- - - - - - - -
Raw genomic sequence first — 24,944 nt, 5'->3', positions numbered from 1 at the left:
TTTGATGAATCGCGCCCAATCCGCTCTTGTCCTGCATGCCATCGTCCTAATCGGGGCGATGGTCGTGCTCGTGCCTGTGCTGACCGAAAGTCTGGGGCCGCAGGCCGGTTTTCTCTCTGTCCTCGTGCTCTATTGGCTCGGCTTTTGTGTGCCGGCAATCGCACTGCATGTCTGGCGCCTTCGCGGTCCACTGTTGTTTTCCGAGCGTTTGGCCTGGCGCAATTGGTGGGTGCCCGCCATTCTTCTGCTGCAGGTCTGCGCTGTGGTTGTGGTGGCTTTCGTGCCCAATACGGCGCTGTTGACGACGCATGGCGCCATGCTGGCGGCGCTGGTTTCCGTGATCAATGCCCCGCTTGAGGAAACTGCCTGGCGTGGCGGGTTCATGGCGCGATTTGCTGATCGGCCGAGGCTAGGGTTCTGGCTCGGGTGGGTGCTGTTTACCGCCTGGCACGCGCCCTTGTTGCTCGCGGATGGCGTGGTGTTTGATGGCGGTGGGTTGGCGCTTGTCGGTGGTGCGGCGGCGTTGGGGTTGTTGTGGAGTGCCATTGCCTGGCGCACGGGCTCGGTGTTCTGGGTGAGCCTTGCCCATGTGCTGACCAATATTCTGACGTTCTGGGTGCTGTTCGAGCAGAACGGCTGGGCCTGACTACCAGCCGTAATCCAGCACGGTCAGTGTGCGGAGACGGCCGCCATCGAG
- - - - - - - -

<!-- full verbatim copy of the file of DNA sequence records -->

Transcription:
Raw genomic sequence first — 24,944 nt, 5'->3', positions numbered from 1 at the left:
TTTGATGAATCGCGCCCAATCCGCTCTTGTCCTGCATGCCATCGTCCTAATCGGGGCGATGGTCGTGCTCGTGCCTGTGCTGACCGAAAGTCTGGGGCCGCAGGCCGGTTTTCTCTCTGTCCTCGTGCTCTATTGGCTCGGCTTTTGTGTGCCGGCAATCGCACTGCATGTCTGGCGCCTTCGCGGTCCACTGTTGTTTTCCGAGCGTTTGGCCTGGCGCAATTGGTGGGTGCCCGCCATTCTTCTGCTGCAGGTCTGCGCTGTGGTTGTGGTGGCTTTCGTGCCCAATACGGCGCTGTTGACGACGCATGGCGCCATGCTGGCGGCGCTGGTTTCCGTGATCAATGCCCCGCTTGAGGAAACTGCCTGGCGTGGCGGGTTCATGGCGCGATTTGCTGATCGGCCGAGGCTAGGGTTCTGGCTCGGGTGGGTGCTGTTTACCGCCTGGCACGCGCCCTTGTTGCTCGCGGATGGCGTGGTGTTTGATGGCGGTGGGTTGGCGCTTGTCGGTGGTGCGGCGGCGTTGGGGTTGTTGTGGAGTGCCATTGCCTGGCGCACGGGCTCGGTGTTCTGGGTGAGCCTTGCCCATGTGCTGACCAATATTCTGACGTTCTGGGTGCTGTTCGAGCAGAACGGCTGGGCCTGACTACCAGCCGTAATCCAGCACGGTCAGTGTGCGGAGACGGCCGCCATCGAG